Last year, celebrated Lake Forest-based interior designer Frank Ponterio launched a collection for the legendary textile purveyor Clarence House—following in the footsteps of past successful product design collaborations with brands like Arteriors on furniture, lighting, and accessories; Lee Jofa on upholstery; and Charleston-based Avrett on handcrafted furniture and fixtures.
These lines are now available to the trade in more than 100 countries.
Growing up, Ponterio spent summers at his family’s farm in southern Italy, and it was during this time—along with the weeklong jaunts his family would take to locales like Rome, Venice, or Milan— that Ponterio developed an appreciation for artistry and craftsmanship.
“I certainly didn’t know how this would shape my perspective at the time,” he says. “when designing the new collection for Clarence House I shared family photos, travel images, and other inspiration when presenting my initial ideas. Images like the underside of a timber and clay-tiled roof became a plaid; cobblestone streets became paisleys; and images of mushrooms growing on the farm all eventually became part of my designs.”
Founded in 1994 when Ponterio was just 23 years old, his namesake firm is now full-service with expertise in everything from interior architecture and historic preservation to interior design and product design.
To create unique environments that are a physical embodiment of the life his clients want to live.
“I was young and making nothing working for other people so figured why not be broke working for myself,” says Ponterio. “I took a chance and opened a small office in Market Square. Fast forward 25 years, and we now have the office in Lake Forest, a 4,000-square-foot space in River North with 14 team members; we opened in Nashville last year, and we are opening later this year in Naples.”
Ponterio is a longtime supporter of the Lake Forest Showhouse & Gardens, benefitting the Infant Welfare Society of Chicago, and in his first year designing for the project, he asked to work on the living room.
“They basically said ‘no chance,’” laughs Ponterio. He was given a staircase. The next year, the attic, where he created a rooftop terrace with a bar and music to draw attention. Then finally the next year, he was handed the living room. The space was published nationally and helped propel his career.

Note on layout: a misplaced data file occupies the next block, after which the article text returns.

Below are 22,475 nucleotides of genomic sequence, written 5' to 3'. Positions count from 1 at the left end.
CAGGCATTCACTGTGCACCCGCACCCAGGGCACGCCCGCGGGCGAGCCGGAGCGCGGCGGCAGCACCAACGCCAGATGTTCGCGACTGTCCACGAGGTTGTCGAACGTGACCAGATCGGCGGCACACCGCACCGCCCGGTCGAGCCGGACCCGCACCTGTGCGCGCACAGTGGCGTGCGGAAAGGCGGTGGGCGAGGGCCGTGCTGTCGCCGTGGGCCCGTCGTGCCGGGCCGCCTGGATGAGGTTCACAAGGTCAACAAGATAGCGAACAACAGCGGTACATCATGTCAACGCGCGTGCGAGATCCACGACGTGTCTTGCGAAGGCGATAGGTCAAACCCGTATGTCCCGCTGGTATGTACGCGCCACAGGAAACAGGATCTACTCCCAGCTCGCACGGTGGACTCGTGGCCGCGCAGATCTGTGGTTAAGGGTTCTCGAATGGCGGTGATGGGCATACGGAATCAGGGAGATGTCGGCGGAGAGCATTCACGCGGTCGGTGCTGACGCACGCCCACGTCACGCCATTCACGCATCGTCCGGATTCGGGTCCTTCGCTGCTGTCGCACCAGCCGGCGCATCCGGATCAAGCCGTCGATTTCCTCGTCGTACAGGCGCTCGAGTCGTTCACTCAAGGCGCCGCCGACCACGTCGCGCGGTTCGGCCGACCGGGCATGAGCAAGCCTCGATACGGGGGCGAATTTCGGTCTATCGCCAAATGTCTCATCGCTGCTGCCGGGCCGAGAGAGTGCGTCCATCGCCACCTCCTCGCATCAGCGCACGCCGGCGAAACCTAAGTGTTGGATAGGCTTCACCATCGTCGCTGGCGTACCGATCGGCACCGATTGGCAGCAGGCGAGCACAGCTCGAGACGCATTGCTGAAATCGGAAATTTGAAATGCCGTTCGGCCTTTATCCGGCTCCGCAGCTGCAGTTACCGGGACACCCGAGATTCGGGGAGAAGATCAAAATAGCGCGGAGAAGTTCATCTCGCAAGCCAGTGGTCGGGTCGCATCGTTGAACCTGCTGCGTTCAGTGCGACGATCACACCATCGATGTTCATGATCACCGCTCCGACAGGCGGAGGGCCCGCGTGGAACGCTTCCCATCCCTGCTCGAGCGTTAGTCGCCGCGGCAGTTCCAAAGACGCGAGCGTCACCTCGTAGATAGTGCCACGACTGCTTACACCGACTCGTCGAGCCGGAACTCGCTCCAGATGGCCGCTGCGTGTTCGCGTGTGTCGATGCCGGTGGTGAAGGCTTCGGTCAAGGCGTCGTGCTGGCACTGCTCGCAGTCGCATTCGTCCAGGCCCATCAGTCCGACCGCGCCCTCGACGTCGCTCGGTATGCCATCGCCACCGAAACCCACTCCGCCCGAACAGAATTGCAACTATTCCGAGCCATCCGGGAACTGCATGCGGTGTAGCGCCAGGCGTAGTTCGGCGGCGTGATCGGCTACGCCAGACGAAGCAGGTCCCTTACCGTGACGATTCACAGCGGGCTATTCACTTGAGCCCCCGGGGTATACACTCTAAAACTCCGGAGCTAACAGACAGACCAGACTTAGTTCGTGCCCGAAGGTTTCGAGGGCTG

What stands out about Ponterio’s work is the idea that he doesn’t play within just one aesthetic and easily transitions from projects like an upscale penthouse in Nashville to legacy estates, to boutique hotels, and now on to the interior of private jets, the most recent inspired by an Alfa Romeo GTV.
“Aviation is so much fun,” says Ponterio. “The client happens to be a good friend of mine, so every once in a while, I’m lucky enough to be invited to pop on the plane and go somewhere great.”
Personally, he, his wife, and daughter, and their beloved dogs live in a David Adler-designed home. It received an historic preservation award from the Lake Forest Preservation Foundation and exemplifies all that Ponterio’s work represents: classic heritage, thoughtful restoration, architectural integrity, incredible details, and an inviting atmosphere.
Speaking to life in an historic home, Ponterio notes “Nobody lives the way they used to; it’s great to have a ballroom, but really the kids just roller skate in it.
Preservation is important because these buildings are beautiful and significant, a testament to craftsmanship. Remember, they didn’t have power tools back then. All was done by hand creating a completely bespoke home. Though, while historic preservation is important, good design is even more important.”
To that end, Ponterio gives his time and expertise as a board member of the Design Leadership Network, a group of more than 300 professionals that seeks to promote growth and best practices in the high-end design world. Additionally, he’s on the board of directors of the Children’s Brittle Bone Foundation, cochairing the group’s largest fundraiser every year.
“My parents were both immigrants and neither had higher education,” says Ponterio. “I realize how fortunate I am and sometimes can’t believe this is all actually happening. I believe if you can give back, then you should. And thankfully we can.”
We caught up at Ponterio’s home studio and asked how he spends his rare spare time: Ponterio frequents the bar at Deer Path Inn, loves brunch at Guildhall, and has been going to Miramar for 20 years. In the city, he’s a big fan of Le Colonial and the view offered by Gibson’s Italia.
Right now, he’s enjoying mentoring the younger designers in his office and soaking up their excitement, and he is looking forward to escaping Chicago winters in the forthcoming Naples office.
“Just like any designer, I don’t really know what’s next, as you never know when the phone will ring or when you’ll meet someone who wants you to be a part of something great,” he says. “But as I get older, the Chicago winters seem longer, so our expansion into new markets is very exciting. Though, the heavy lifting will always still happen in my hometown, Chicago.”
For more information, visit frankponterio.com.